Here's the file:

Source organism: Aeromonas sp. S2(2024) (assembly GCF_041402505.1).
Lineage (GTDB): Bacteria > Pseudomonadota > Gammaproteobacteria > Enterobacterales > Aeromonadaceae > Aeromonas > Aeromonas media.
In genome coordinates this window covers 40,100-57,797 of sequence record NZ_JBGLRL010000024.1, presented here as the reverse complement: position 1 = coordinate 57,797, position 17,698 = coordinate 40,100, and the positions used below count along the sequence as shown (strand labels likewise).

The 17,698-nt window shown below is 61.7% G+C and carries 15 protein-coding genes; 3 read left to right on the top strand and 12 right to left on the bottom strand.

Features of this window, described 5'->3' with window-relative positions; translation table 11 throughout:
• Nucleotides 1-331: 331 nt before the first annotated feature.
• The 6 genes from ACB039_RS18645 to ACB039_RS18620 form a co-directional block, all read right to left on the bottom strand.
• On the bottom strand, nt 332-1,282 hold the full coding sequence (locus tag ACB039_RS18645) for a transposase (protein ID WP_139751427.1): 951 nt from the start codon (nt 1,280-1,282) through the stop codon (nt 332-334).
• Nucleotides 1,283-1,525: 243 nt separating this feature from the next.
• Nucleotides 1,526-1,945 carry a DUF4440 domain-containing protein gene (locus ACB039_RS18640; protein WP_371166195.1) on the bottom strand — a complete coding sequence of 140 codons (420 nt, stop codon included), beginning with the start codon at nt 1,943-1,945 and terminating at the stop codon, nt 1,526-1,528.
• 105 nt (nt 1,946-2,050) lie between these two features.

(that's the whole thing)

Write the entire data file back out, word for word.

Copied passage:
Source organism: Aeromonas sp. S2(2024) (assembly GCF_041402505.1).
Lineage (GTDB): Bacteria > Pseudomonadota > Gammaproteobacteria > Enterobacterales > Aeromonadaceae > Aeromonas > Aeromonas media.
In genome coordinates this window covers 40,100-57,797 of sequence record NZ_JBGLRL010000024.1, presented here as the reverse complement: position 1 = coordinate 57,797, position 17,698 = coordinate 40,100, and the positions used below count along the sequence as shown (strand labels likewise).

The 17,698-nt window shown below is 61.7% G+C and carries 15 protein-coding genes; 3 read left to right on the top strand and 12 right to left on the bottom strand.

Features of this window, described 5'->3' with window-relative positions; translation table 11 throughout:
• Nucleotides 1-331: 331 nt before the first annotated feature.
• The 6 genes from ACB039_RS18645 to ACB039_RS18620 form a co-directional block, all read right to left on the bottom strand.
• On the bottom strand, nt 332-1,282 hold the full coding sequence (locus tag ACB039_RS18645) for a transposase (protein ID WP_139751427.1): 951 nt from the start codon (nt 1,280-1,282) through the stop codon (nt 332-334).
• Nucleotides 1,283-1,525: 243 nt separating this feature from the next.
• Nucleotides 1,526-1,945 carry a DUF4440 domain-containing protein gene (locus ACB039_RS18640; protein WP_371166195.1) on the bottom strand — a complete coding sequence of 140 codons (420 nt, stop codon included), beginning with the start codon at nt 1,943-1,945 and terminating at the stop codon, nt 1,526-1,528.
• 105 nt (nt 1,946-2,050) lie between these two features.